• Publication Date: 06-2020
  • Content Type: Policy Brief
  • Institution: Lowy Institute for International Policy
  • Abstract: The fight against COVID-19 has been the greatest challenge the world has faced since the middle of last century. As countries have fought to control the disease, they have closed borders, quarantined their citizens, and shut down economies almost entirely. The ramifications will reverberate for years, if not decades, to come. In April 2020, the Lowy Institute published a digital feature in which twelve Institute experts examined the ways in which the COVID crisis would affect Australia, the region and the world. In this new feature, Lowy Institute experts provide policy recommendations for Australia to address issues that are critical to our nation’s — and the world’s — successful emergence from the pandemic. Countries have turned inwards in an attempt to fend off the threat of an infection that is oblivious to borders. Some have seen globalisation as the cause of the crisis, and have focused on solving problems without recourse to the international institutions of global security and prosperity, including the United Nations, the World Health Organization, and the G20. Yet global problems require international solutions. As the world emerges from the crisis, cooperation between nations will be more important than ever. Nation states cannot revive their economies purely through national solutions. They cannot address global threats, including the possibility of further pandemics, alone. Australia’s achievements in managing the COVID crisis have been exemplary. It has handled the health and economic emergency with great competence. But this is just the beginning of our crisis recovery. The challenges in our region, and the global problems that existed before COVID, have only been exacerbated by the pandemic. Australia has already done much to address the domestic economic and health issues from the COVID crisis. But to shape a prosperous and secure future, it will also need to work in cooperation with other nations, large and small, allies and partners, on a much broader array of international issues ranging from the economic disruption across the region, pressure from China on trade, and development challenges in the Pacific, to increasingly competitive relations between the United States and China, the weakening of the World Health Organization, and the declining utility of the G20.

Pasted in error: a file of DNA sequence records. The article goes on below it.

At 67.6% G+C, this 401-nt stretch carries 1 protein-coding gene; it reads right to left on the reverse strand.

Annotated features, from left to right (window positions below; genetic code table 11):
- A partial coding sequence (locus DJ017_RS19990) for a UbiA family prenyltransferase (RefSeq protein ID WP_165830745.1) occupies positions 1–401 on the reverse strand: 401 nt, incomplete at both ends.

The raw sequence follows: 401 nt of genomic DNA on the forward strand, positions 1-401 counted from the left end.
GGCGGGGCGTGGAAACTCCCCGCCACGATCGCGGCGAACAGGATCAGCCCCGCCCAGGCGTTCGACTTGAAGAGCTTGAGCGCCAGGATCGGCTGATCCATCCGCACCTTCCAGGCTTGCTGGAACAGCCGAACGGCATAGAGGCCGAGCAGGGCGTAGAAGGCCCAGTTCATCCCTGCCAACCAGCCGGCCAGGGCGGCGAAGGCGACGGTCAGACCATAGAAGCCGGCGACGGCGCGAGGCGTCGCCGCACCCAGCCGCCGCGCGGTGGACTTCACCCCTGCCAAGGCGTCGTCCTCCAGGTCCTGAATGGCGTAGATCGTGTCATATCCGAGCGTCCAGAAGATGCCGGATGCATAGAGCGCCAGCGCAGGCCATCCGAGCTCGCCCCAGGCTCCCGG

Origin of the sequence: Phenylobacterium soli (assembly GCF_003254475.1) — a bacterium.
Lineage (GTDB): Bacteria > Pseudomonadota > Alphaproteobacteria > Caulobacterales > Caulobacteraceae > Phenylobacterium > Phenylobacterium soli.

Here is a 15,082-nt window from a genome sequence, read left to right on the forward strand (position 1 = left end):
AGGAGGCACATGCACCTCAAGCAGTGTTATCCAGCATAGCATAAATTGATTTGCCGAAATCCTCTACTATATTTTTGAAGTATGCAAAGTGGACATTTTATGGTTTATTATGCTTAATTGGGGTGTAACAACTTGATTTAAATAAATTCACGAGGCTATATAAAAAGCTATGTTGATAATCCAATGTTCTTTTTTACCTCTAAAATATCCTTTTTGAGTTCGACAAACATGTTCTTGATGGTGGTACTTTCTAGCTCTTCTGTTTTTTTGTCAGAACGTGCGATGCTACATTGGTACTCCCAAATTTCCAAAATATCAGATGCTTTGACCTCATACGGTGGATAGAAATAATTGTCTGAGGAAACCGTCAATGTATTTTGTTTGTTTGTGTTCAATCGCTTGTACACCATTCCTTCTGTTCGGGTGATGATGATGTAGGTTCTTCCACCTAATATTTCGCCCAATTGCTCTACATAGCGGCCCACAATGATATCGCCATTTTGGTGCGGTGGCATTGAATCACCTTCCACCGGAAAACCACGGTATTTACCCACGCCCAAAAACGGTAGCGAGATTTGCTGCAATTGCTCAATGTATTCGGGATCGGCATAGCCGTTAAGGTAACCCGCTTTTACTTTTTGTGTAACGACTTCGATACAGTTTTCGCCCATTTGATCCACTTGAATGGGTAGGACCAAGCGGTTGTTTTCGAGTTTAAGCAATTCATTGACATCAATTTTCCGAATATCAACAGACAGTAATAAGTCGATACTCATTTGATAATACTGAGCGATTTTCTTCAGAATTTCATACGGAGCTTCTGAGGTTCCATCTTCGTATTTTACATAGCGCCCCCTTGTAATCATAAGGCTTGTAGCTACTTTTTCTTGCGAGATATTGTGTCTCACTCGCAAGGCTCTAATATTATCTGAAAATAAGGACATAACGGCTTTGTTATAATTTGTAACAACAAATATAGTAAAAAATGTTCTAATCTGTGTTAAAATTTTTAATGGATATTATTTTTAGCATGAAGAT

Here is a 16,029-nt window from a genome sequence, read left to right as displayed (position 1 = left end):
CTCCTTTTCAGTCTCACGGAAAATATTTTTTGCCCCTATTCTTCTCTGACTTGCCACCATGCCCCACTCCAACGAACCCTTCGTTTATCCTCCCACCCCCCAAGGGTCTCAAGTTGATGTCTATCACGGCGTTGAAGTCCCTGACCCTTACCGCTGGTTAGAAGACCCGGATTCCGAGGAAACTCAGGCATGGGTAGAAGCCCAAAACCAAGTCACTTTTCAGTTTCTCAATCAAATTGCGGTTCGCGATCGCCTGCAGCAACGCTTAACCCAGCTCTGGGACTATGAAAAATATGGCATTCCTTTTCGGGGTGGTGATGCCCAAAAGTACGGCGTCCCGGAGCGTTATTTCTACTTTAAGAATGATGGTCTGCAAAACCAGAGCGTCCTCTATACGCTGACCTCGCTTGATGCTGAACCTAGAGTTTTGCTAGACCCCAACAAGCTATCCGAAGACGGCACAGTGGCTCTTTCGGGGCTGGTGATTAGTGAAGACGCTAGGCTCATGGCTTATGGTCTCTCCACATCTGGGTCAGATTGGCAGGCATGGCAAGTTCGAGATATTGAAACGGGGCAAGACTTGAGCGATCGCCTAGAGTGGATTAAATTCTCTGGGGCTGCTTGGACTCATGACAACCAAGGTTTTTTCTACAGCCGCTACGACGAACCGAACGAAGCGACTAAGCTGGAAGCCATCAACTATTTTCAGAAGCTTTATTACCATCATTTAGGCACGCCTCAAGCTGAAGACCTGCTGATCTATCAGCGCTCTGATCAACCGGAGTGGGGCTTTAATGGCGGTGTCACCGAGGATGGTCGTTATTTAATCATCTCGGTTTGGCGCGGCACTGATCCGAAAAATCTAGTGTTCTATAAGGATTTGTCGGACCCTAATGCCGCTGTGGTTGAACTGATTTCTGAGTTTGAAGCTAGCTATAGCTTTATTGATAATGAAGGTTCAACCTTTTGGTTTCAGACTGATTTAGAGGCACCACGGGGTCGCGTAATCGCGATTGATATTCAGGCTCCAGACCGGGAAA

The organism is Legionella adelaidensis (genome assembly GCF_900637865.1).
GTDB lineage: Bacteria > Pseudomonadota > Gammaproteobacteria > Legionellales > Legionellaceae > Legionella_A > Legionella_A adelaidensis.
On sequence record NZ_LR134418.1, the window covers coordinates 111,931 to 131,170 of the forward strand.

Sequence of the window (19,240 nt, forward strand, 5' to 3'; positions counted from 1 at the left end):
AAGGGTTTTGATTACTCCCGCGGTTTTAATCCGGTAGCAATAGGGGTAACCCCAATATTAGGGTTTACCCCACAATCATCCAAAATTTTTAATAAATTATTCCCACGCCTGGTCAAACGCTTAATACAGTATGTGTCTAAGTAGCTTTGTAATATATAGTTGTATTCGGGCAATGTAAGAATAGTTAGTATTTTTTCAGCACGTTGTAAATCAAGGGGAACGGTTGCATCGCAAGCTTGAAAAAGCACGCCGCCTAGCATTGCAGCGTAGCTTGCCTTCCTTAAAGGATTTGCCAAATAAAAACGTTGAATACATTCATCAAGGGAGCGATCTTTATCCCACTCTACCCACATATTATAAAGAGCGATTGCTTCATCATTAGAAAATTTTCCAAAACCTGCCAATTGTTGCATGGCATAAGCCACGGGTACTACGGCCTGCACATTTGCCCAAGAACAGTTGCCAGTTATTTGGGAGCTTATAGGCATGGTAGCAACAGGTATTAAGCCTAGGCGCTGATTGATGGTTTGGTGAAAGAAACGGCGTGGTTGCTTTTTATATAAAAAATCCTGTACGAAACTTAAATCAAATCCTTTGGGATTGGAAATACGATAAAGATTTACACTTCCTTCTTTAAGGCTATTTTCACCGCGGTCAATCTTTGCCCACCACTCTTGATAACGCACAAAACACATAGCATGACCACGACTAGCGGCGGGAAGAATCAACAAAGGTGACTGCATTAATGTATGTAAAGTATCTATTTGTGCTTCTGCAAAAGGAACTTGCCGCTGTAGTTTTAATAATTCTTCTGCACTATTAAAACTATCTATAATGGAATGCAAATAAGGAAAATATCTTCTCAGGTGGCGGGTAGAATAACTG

• Topic: Diplomacy, Economics, Health, World Health Organization, G20, Geopolitics, COVID-19, International Order
  • Political Geography: China, Indonesia, Australia, United States of America
  • Author: Roland Rajah, Stephen Grenville
  • Publication Date: 07-2020
  • Content Type: Policy Brief
  • Institution: Lowy Institute for International Policy
  • Abstract: The principal economic problem facing Indonesia amid COVID-19 is financing the budget deficit needed to respond to a once-in-a-lifetime shock. In a world of self-help, Indonesia has been right to turn to Bank Indonesia, which could establish a clear policy of yield curve stabilisation as a basis for providing a readily scalable amount of deficit financing. Key bilateral partners, such as Australia, could complement this by providing a large standby loan facility to help reduce some of the inherent risks of Indonesia relying on its central bank.
  • Topic: Economics, Budget, Banks, COVID-19
  • Political Geography: Indonesia, Australia, Southeast Asia
  • Author: Catherine Wilson
  • Publication Date: 07-2020
  • Content Type: Commentary and Analysis
  • Institution: Lowy Institute for International Policy
  • Abstract: High population growth is driving a rapid increase in the proportion of young people in Pacific Island countries, with half the region's population aged under 23. This 'youth bulge' is particularly acute in Melanesian states and will have a major impact on every area of development in the region in the coming decades. Economic prosperity, political success and social stability in the Pacific Islands region in the future will depend on harnessing this demographic dividend and preventing youth marginalisation and disillusionment. Urgent and coordinated national and regional responses should include addressing pressing health problems, expanding Australia's seasonal worker scheme, increasing migration pathways, and targeted skills and employment programs.
  • Topic: Demographics, Economics, Migration, Politics, Employment, Youth, Population Growth, Marginalization
  • Political Geography: Melanesia, Pacific Ocean
  • Author: Dina H. Sherif, Salma El Sayeh
  • Publication Date: 01-2020
  • Content Type: Journal Article
  • Journal: Harvard Journal of Middle Eastern Politics and Policy
  • Institution: The John F. Kennedy School of Government at Harvard University